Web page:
Wednesday, May 7, 2008

Faith In Inhumanity

Just a link with some commentary this time out. The link is to an article on Cracked, which apparently is based on (and possibly still run by some of the same people for all I know) the magazine of the same name from a couple of decades back.

I never cared much for Cracked; it always struck me as an inferior knockoff of Mad magazine. Even when the legendary Don Martin jumped ship to them, Cracked just never seemed as funny as Mad.

Nowadays, of course, Mad magazine is a shadow of its former self. I'm pretty sure my sense of humour hasn't matured much since I was eleven, and I still find their older issues funny, so I'm reasonably confident that the magazine has changed. Going to glossy colour with corporate sponsorship (both of which are understandable as economic necessities) don't seem to have suited them.

Anyway, the Cracked website is one of the funniest places on the Net. Conservative Grapevine often links to their articles, but I frequently stop by the Cracked homepage to see what's going on even when CG hasn't pointed anything out lately.

One word of warning: the guys and gals at Cracked get a bit potty-mouthed at times, and the article I'm linking to is no exception. If some strong language (not a lot; we're not talking Tarantino levels) is a dealbreaker for you, then this article is not for you.

The article is titled 5 Psychological Experiments That Prove Humanity is Doomed (guess where you can click to go read it?). I loved it, although I prefer to think of it as "5 Psychological Experiments That Completely Justify My Cynicism."

I differentiate between cynicism and pessimism by using definitions of my own crafting: cynicism is a belief that people will, in the aggregate and over the long term, do wrong things given the opportunity. This worldview has been classically known as Original Sin, but has sadly fallen out of favour in the marketplace of ideas. Pity, because it's absolutely true. It's even verifiable on a scientific basis - it has great predictive value. Predict that people will eventually mess up anything that's going well, and vindication will be yours.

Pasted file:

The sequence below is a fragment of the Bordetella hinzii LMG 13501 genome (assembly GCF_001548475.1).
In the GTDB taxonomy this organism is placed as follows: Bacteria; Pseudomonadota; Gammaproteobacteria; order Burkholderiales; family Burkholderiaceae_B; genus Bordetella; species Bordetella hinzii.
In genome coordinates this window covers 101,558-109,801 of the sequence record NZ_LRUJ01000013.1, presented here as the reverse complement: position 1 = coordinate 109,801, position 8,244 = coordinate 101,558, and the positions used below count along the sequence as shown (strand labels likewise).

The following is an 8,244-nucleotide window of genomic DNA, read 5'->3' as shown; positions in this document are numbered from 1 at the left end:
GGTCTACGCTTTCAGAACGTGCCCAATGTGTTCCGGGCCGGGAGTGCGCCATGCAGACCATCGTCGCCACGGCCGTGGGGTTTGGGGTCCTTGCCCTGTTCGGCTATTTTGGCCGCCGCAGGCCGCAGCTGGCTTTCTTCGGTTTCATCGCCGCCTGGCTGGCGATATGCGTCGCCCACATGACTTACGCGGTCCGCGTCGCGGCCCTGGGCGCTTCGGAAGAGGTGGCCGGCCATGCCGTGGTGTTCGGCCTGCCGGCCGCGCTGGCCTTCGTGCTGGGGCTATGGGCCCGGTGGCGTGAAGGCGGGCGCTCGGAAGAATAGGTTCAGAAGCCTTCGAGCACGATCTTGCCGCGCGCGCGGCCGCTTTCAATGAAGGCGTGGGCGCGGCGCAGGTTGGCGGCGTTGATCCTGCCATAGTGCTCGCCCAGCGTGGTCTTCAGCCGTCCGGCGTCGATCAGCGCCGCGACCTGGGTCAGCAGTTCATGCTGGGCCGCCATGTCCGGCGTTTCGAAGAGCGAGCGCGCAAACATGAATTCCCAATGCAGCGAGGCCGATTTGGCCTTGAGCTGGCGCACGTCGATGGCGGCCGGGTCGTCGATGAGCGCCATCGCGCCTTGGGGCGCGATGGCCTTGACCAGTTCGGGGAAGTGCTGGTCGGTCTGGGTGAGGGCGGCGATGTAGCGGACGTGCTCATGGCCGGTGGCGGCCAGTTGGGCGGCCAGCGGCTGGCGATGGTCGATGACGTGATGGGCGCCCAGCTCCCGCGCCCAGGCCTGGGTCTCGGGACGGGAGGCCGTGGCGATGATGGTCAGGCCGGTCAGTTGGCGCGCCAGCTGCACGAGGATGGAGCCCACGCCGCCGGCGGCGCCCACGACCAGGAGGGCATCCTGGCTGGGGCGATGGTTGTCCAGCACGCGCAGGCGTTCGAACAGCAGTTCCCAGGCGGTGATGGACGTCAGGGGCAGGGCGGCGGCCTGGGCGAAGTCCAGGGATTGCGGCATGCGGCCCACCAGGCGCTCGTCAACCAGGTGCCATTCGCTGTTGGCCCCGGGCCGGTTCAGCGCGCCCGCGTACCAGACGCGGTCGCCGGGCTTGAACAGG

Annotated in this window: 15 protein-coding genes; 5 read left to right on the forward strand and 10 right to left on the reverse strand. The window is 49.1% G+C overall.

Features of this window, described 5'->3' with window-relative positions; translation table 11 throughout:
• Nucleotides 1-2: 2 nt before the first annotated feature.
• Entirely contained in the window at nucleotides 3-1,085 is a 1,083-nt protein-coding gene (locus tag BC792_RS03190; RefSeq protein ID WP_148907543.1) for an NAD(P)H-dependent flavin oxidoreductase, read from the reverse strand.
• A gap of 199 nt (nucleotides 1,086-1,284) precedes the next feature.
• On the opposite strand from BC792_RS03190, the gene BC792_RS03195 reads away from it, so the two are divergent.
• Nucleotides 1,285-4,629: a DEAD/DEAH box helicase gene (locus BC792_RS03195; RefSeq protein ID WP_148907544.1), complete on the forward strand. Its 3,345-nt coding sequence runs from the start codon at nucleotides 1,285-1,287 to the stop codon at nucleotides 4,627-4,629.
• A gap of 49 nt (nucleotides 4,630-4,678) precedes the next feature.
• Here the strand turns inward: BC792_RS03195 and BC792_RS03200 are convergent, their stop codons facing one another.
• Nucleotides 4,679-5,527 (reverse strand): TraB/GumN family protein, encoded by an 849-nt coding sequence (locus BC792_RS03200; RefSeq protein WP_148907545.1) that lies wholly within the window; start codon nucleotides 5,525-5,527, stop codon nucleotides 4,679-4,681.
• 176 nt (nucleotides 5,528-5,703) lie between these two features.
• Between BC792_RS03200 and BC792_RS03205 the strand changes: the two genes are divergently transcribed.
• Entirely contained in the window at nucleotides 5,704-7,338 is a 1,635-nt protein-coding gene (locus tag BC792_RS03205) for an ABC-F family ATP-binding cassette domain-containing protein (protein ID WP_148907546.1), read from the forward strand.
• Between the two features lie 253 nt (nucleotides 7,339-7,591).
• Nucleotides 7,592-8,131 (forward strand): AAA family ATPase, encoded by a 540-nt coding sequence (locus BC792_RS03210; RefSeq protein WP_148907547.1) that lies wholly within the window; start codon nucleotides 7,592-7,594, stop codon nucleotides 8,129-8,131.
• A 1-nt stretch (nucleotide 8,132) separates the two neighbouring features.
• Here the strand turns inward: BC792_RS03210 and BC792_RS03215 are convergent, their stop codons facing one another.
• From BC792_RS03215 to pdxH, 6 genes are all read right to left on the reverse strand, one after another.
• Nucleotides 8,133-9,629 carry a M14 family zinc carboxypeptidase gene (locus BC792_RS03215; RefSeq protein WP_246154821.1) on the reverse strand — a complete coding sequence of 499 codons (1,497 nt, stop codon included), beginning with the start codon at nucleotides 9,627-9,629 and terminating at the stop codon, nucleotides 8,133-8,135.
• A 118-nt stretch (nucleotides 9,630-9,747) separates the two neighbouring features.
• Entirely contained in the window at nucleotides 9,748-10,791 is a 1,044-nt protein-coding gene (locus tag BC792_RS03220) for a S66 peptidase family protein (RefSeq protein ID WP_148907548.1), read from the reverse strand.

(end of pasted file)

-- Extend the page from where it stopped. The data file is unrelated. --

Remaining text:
I do not consider myself a pessimist at all. My personal working definition of pessimism is a belief that God will do things that we see as bad. "That guy in the other lane is probably going to cut me off" = cynicism. "I'll probably get pancreatic cancer, despite having no identified risk factors" = pessimism.

The funniest thing to me about the linked article is that I was already very familiar with all five of the experiments, and have based much of my worldview since my teens on their findings. I knew number three as "audience inhibition effect", but other than that I've cited all five, by name, hundreds of times over the years. When I later became a Christian, I suddenly found that these experiments - and indeed, pretty much everything in the newspapers - made perfect sense. We are truly horrible creatures when we believe ourselves unfettered by a higher moral authority.

The article is split over two pages, with the first three experiments on page one with the top two on the second. My wife, after reading the first page, expressed surprise that a specific well-known experiment (Peter Gabriel has written at least two songs about it) wasn't on the list. I replied, "It'll be number one. And [name of number two] will be number two." Moving on to the second page, we found I was correct about both.

The article is well worth a read, especially if you're still clinging to a belief in the inherent goodness of humankind. (Note: I do not normally recommend reading Cracked for theological insights... although they have a couple of other articles that I may link to sometime that are strangely up that same alley.)

Enough rambling. Here's a picture of my telephone, which is essentially decorative, and the bulletin board that hangs steadfast and sentrylike over it.

1 comment:

RebelAngel said...

The article (is it an "article"?) said that when they called the prison experiment off the "guards" were disappointed. I wonder if they would have been so enthusiastic to keep going if they had been told "Now the two groups switch places"